For most of my life I have been involved with programs that deal with poverty. My mother was a Head Start teacher and I helped her during semester breaks in high school and college, as a professional actor in Los Angeles I helped raise funds for Homeless Health Care. Since coming back to Iowa I have been proud to work with a number of charities and service clubs and recently my Rotary Club was introduced to an organization called “The Job Foundation.” That’s a long “o” in “Job” (the Biblical name).
The Job Foundation is a Not for Profit organization in Waterloo that operates on the premise that “economic empowerment for financially disadvantaged children” is the key to ending the perpetuation of poverty.
It does this by promoting financial stewardship to students through education and mentoring designed to teach impoverished children how to save money, how to become leaders, the importance of academic success and abstinence from illegal activities.
Please visit their website: www.thejobfoundation.org
Their paradigm to end poverty is to give impoverished children the tools to end the cycle of poverty that they inherited. In my view- THAT is the answer that has eluded the political debate.
What I love most about The Job Foundation is their philosophical reason for existing: ”It’s just the right thing to do. The success of even one child benefits us all and the continuation of financial disadvantage, in even one child, harms us all.”
I have made many arguments (on this blog and elsewhere) regarding what I consider the myths about welfare that stall our budget debates and diminishes the help America is capable of giving, and Jennifer Brost, the founder of the Job Foundation, enlightened me with her unique and very honest perspective. She said this in regard to criticism of people who receive assistance:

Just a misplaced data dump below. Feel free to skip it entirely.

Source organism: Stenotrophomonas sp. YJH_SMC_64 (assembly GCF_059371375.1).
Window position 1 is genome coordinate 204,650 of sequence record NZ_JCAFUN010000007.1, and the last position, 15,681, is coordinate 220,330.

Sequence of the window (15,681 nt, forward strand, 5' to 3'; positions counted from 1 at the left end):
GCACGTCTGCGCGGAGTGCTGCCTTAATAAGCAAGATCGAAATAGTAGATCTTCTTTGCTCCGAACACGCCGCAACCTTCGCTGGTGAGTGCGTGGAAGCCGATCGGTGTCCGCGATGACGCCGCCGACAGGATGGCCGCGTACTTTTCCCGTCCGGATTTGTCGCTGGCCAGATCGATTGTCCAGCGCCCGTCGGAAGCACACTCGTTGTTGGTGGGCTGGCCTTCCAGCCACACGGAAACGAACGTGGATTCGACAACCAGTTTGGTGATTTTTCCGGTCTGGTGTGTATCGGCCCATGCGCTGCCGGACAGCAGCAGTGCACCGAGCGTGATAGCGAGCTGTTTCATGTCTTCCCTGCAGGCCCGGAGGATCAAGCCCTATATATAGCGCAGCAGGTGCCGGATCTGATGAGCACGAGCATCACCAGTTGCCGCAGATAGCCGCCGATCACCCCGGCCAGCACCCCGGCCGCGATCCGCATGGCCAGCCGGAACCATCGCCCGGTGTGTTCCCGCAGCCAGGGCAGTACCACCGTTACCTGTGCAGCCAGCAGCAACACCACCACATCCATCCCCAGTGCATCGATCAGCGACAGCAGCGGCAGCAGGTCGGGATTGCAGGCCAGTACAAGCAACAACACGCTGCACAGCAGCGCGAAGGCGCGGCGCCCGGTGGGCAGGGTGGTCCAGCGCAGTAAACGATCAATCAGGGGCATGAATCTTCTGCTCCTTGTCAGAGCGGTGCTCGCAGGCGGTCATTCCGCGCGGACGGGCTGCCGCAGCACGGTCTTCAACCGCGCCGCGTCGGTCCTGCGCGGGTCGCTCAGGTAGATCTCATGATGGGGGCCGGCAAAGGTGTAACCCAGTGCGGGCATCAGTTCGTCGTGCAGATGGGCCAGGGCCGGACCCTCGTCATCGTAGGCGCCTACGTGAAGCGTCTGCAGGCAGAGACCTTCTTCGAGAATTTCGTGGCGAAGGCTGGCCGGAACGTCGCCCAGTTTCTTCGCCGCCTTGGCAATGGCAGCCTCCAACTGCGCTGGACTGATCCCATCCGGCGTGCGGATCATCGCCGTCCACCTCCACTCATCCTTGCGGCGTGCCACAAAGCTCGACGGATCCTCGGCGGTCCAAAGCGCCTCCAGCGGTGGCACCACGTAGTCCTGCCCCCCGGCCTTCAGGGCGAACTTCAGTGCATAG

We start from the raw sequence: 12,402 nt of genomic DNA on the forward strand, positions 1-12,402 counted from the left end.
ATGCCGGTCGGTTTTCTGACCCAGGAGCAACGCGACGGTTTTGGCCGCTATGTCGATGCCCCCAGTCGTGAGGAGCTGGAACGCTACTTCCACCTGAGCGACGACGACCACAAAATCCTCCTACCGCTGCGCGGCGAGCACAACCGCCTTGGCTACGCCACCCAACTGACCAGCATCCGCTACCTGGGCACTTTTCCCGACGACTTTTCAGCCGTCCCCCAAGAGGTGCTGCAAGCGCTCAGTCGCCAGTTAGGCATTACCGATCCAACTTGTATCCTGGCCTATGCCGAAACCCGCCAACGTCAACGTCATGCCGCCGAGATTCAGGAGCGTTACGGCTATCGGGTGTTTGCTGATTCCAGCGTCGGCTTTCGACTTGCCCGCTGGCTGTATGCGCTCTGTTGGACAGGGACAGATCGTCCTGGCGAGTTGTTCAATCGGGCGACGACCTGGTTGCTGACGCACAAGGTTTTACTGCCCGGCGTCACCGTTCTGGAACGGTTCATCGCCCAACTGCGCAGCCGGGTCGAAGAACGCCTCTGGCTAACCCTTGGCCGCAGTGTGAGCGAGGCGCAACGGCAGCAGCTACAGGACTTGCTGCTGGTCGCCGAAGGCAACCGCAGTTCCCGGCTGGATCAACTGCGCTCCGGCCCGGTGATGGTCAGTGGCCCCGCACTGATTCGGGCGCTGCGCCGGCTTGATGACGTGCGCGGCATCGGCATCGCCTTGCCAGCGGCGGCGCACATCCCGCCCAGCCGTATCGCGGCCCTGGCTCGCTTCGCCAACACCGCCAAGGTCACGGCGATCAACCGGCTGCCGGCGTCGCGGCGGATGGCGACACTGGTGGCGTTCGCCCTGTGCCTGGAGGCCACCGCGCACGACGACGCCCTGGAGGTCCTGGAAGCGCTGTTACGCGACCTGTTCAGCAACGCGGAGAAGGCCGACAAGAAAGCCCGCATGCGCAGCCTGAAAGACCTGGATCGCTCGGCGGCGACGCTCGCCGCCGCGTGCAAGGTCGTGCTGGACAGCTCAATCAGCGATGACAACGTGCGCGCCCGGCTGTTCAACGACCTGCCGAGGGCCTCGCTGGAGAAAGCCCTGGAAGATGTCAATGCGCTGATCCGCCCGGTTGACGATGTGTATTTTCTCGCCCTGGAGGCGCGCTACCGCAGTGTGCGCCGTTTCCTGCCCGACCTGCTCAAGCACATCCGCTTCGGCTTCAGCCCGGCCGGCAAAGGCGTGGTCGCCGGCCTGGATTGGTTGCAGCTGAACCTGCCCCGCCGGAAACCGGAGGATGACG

“It simply is not true that people who receive assistance are not working. They are working. They are working 12-15 hour shifts 6-7 days a week for a yearly salary of $24,000. Their kids only eat at school and their parents go hungry on a regular basis. It seems no one wants to believe this is happening in Waterloo but it is and it is very traumatic and costly.”
That perspective resonates because it isn’t a sheltered or filtered perspective built from hyperbole or conjecture, it is based on experience. Jennifer even chose to live in an impoverished building with people struggling to survive in order to discover the truth about their challenges.
I believe that the model that has been created by the Job Foundation of financial stewardship through education and mentoring could be a template to fight poverty throughout the state of Iowa. In fact, I believe that national recognition of this paradigm of economic empowerment could go far toward providing a measureable result from social spending.
Meanwhile, we can put our trust in people like Jennifer Brost and the Job Foundation and let’s rally, individually, to give them what they need.